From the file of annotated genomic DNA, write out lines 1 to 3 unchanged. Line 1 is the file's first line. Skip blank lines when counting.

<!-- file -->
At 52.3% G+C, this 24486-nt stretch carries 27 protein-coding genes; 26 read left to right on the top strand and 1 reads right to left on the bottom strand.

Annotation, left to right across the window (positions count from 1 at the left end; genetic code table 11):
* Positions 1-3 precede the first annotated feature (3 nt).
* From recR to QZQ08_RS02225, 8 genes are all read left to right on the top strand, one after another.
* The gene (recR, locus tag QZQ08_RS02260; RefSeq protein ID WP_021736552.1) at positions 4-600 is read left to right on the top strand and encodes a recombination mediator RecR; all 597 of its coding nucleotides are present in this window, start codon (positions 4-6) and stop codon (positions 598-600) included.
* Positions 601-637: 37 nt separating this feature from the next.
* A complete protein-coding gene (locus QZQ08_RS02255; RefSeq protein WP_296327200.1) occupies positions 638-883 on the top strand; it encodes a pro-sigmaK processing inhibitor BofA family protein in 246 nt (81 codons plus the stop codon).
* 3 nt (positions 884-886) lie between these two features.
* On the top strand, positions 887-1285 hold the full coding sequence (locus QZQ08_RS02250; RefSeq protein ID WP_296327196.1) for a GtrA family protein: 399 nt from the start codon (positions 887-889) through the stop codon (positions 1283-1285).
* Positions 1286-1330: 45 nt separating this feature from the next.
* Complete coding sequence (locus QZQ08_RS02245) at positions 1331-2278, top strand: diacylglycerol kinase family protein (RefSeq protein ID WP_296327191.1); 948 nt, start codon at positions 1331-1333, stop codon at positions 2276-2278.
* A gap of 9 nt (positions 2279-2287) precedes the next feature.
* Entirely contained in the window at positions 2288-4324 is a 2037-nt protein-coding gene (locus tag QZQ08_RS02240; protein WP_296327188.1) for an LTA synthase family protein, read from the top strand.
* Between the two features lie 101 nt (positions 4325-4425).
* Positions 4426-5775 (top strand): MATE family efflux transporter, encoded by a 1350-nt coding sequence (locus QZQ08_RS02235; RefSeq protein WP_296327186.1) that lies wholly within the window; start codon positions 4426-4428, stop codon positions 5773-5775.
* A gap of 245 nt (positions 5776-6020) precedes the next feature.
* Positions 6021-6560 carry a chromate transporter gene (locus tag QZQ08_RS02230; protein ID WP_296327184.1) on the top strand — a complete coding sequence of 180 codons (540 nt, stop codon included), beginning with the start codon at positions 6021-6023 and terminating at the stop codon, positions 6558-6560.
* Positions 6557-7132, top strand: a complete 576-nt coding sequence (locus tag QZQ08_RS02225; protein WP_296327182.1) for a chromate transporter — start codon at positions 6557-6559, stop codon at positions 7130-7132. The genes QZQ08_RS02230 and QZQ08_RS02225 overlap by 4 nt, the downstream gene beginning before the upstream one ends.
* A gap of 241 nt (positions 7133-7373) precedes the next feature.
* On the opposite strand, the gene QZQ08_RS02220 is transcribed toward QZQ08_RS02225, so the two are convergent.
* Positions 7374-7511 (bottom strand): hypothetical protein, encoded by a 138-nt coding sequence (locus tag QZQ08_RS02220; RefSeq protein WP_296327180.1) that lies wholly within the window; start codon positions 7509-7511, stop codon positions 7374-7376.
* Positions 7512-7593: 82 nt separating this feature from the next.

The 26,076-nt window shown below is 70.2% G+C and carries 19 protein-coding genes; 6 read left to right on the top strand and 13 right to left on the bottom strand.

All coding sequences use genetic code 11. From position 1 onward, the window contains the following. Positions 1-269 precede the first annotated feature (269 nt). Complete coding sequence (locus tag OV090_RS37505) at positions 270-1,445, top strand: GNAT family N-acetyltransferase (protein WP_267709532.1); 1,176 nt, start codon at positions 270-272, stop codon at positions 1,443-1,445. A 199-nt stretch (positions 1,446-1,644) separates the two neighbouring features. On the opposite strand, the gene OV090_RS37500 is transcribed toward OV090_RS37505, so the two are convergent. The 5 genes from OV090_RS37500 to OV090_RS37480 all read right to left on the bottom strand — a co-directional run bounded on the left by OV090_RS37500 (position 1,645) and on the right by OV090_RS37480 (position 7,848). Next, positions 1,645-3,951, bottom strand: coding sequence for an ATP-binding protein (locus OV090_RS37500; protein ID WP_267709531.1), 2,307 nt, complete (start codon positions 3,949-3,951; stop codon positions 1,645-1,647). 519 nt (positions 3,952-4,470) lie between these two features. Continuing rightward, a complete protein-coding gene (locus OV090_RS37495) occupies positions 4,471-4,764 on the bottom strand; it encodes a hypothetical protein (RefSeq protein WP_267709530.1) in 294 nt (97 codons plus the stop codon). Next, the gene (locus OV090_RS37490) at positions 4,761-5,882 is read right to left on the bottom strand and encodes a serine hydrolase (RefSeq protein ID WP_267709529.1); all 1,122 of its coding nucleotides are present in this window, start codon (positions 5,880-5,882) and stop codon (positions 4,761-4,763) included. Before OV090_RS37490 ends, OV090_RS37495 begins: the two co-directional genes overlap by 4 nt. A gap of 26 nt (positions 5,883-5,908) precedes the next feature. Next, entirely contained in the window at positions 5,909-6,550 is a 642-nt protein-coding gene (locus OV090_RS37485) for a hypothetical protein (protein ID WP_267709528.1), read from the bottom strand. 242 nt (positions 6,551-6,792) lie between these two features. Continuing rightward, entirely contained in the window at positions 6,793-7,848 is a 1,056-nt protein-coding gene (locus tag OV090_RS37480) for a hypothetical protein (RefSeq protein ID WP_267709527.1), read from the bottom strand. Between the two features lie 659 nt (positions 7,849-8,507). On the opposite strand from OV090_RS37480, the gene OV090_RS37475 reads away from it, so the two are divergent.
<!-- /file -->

At 52.3% G+C, this 24486-nt stretch carries 27 protein-coding genes; 26 read left to right on the top strand and 1 reads right to left on the bottom strand.

Annotation, left to right across the window (positions count from 1 at the left end; genetic code table 11):
* Positions 1-3 precede the first annotated feature (3 nt).